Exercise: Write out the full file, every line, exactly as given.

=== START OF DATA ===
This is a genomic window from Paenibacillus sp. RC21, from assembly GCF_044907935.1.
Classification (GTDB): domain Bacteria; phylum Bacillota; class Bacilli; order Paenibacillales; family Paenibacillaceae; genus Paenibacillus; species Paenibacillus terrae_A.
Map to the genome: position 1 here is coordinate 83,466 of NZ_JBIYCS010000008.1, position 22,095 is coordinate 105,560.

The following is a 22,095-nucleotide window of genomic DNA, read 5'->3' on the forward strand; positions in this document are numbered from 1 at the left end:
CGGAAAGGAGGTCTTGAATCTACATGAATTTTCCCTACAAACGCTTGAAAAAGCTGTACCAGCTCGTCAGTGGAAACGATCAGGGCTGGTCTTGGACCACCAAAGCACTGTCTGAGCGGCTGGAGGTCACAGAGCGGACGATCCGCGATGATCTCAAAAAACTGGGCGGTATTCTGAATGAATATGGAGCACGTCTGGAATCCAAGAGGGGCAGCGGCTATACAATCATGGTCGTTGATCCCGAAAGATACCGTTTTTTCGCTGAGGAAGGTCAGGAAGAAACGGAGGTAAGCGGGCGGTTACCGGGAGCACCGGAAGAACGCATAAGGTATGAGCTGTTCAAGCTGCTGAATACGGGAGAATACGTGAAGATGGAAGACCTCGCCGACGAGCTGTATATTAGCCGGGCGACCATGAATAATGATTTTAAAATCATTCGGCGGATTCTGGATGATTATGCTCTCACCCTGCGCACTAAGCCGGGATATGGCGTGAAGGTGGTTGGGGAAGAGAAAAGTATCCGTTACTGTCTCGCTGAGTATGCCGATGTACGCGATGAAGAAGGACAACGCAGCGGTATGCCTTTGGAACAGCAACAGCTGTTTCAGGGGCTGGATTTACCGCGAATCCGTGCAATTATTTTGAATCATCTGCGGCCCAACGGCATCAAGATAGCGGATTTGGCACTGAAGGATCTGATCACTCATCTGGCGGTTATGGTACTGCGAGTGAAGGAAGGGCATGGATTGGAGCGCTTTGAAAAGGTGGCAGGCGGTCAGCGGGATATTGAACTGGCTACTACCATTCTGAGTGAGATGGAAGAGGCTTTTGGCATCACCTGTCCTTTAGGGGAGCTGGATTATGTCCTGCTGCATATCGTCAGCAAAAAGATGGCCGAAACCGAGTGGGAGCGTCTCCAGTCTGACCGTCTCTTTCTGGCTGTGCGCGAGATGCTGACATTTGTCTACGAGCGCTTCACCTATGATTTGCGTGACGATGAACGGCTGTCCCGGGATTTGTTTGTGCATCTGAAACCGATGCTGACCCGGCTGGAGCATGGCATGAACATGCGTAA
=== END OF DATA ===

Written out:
This is a genomic window from Paenibacillus sp. RC21, from assembly GCF_044907935.1.
Classification (GTDB): domain Bacteria; phylum Bacillota; class Bacilli; order Paenibacillales; family Paenibacillaceae; genus Paenibacillus; species Paenibacillus terrae_A.
Map to the genome: position 1 here is coordinate 83,466 of NZ_JBIYCS010000008.1, position 22,095 is coordinate 105,560.

The following is a 22,095-nucleotide window of genomic DNA, read 5'->3' on the forward strand; positions in this document are numbered from 1 at the left end:
CGGAAAGGAGGTCTTGAATCTACATGAATTTTCCCTACAAACGCTTGAAAAAGCTGTACCAGCTCGTCAGTGGAAACGATCAGGGCTGGTCTTGGACCACCAAAGCACTGTCTGAGCGGCTGGAGGTCACAGAGCGGACGATCCGCGATGATCTCAAAAAACTGGGCGGTATTCTGAATGAATATGGAGCACGTCTGGAATCCAAGAGGGGCAGCGGCTATACAATCATGGTCGTTGATCCCGAAAGATACCGTTTTTTCGCTGAGGAAGGTCAGGAAGAAACGGAGGTAAGCGGGCGGTTACCGGGAGCACCGGAAGAACGCATAAGGTATGAGCTGTTCAAGCTGCTGAATACGGGAGAATACGTGAAGATGGAAGACCTCGCCGACGAGCTGTATATTAGCCGGGCGACCATGAATAATGATTTTAAAATCATTCGGCGGATTCTGGATGATTATGCTCTCACCCTGCGCACTAAGCCGGGATATGGCGTGAAGGTGGTTGGGGAAGAGAAAAGTATCCGTTACTGTCTCGCTGAGTATGCCGATGTACGCGATGAAGAAGGACAACGCAGCGGTATGCCTTTGGAACAGCAACAGCTGTTTCAGGGGCTGGATTTACCGCGAATCCGTGCAATTATTTTGAATCATCTGCGGCCCAACGGCATCAAGATAGCGGATTTGGCACTGAAGGATCTGATCACTCATCTGGCGGTTATGGTACTGCGAGTGAAGGAAGGGCATGGATTGGAGCGCTTTGAAAAGGTGGCAGGCGGTCAGCGGGATATTGAACTGGCTACTACCATTCTGAGTGAGATGGAAGAGGCTTTTGGCATCACCTGTCCTTTAGGGGAGCTGGATTATGTCCTGCTGCATATCGTCAGCAAAAAGATGGCCGAAACCGAGTGGGAGCGTCTCCAGTCTGACCGTCTCTTTCTGGCTGTGCGCGAGATGCTGACATTTGTCTACGAGCGCTTCACCTATGATTTGCGTGACGATGAACGGCTGTCCCGGGATTTGTTTGTGCATCTGAAACCGATGCTGACCCGGCTGGAGCATGGCATGAACATGCGTAA